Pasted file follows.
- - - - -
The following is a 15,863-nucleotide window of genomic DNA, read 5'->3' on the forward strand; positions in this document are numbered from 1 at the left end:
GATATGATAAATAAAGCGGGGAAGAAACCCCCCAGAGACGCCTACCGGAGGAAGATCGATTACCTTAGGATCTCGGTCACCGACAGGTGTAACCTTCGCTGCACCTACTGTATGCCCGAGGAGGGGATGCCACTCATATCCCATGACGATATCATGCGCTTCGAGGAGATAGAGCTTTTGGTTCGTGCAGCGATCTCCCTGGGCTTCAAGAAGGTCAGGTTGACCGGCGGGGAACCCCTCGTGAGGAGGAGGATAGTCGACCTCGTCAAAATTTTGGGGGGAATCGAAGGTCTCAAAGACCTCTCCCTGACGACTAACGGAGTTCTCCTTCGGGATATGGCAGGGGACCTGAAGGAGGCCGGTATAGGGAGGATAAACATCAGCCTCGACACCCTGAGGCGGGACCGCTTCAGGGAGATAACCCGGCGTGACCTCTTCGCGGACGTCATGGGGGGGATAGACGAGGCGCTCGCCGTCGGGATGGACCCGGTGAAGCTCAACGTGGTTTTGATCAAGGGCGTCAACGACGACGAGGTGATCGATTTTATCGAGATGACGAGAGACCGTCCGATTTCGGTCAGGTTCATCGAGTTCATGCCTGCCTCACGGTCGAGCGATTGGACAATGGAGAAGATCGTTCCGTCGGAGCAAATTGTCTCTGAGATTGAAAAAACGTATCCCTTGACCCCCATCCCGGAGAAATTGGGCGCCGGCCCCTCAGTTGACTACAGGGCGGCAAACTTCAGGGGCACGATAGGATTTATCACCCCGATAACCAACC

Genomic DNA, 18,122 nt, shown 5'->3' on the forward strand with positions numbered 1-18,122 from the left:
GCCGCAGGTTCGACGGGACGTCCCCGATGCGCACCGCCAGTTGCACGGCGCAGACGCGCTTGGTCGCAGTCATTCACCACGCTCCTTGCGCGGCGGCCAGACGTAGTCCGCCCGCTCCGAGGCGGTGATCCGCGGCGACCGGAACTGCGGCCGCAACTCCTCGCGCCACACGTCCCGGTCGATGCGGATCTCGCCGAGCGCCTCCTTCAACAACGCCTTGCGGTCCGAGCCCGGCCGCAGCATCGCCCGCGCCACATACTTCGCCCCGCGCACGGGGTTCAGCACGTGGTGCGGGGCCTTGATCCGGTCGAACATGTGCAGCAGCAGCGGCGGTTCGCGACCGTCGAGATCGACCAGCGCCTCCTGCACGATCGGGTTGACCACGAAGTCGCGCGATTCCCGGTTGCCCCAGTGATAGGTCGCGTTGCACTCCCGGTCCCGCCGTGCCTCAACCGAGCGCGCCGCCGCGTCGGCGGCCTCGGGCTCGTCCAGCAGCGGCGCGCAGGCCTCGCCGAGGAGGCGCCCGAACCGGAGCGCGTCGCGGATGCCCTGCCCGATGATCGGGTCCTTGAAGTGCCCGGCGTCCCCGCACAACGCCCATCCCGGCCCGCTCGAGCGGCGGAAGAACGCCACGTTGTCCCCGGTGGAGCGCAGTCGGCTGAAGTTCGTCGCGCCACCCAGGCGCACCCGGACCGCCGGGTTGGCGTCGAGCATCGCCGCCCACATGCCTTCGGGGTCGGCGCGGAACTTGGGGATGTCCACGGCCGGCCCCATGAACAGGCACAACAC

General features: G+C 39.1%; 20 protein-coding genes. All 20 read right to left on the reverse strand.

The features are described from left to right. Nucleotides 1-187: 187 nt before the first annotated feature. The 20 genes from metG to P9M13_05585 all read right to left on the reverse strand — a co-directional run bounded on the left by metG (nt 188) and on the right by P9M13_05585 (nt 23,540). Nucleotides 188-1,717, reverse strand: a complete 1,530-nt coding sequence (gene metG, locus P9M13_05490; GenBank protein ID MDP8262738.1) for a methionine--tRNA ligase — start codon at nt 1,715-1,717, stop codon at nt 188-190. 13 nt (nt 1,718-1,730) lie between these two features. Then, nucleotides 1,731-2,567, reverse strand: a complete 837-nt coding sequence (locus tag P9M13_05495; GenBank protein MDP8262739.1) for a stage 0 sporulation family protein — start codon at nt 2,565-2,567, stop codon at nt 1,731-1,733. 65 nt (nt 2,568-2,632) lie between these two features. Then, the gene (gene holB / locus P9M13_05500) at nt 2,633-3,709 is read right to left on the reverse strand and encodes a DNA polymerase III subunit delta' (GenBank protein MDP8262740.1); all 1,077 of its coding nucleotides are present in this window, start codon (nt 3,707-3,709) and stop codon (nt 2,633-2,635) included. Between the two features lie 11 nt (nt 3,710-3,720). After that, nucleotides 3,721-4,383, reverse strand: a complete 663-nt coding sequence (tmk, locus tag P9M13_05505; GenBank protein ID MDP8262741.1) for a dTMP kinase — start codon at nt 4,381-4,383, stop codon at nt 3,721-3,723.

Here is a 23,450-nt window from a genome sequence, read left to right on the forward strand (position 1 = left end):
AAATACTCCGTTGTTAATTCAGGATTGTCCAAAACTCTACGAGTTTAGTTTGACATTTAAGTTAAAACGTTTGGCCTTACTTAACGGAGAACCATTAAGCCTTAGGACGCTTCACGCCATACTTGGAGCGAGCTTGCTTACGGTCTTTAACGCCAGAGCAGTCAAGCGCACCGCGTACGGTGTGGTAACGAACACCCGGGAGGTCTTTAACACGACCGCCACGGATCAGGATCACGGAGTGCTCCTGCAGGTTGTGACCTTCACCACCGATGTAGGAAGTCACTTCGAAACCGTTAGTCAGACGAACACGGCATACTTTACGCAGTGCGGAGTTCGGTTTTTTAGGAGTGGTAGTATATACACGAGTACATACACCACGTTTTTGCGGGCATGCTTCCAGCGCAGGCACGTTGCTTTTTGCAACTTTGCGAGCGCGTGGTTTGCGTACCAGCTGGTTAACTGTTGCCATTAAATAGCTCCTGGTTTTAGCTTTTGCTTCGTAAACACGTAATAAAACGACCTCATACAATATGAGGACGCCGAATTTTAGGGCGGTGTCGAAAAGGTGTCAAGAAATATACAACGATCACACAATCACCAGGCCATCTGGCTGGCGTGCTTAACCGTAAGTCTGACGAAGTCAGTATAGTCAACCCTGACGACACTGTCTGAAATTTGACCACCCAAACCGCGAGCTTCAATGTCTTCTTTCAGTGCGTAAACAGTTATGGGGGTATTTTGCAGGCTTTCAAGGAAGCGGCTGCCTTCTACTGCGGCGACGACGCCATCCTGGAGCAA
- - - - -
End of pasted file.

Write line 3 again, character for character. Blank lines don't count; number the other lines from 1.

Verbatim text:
Genomic DNA, 18,122 nt, shown 5'->3' on the forward strand with positions numbered 1-18,122 from the left: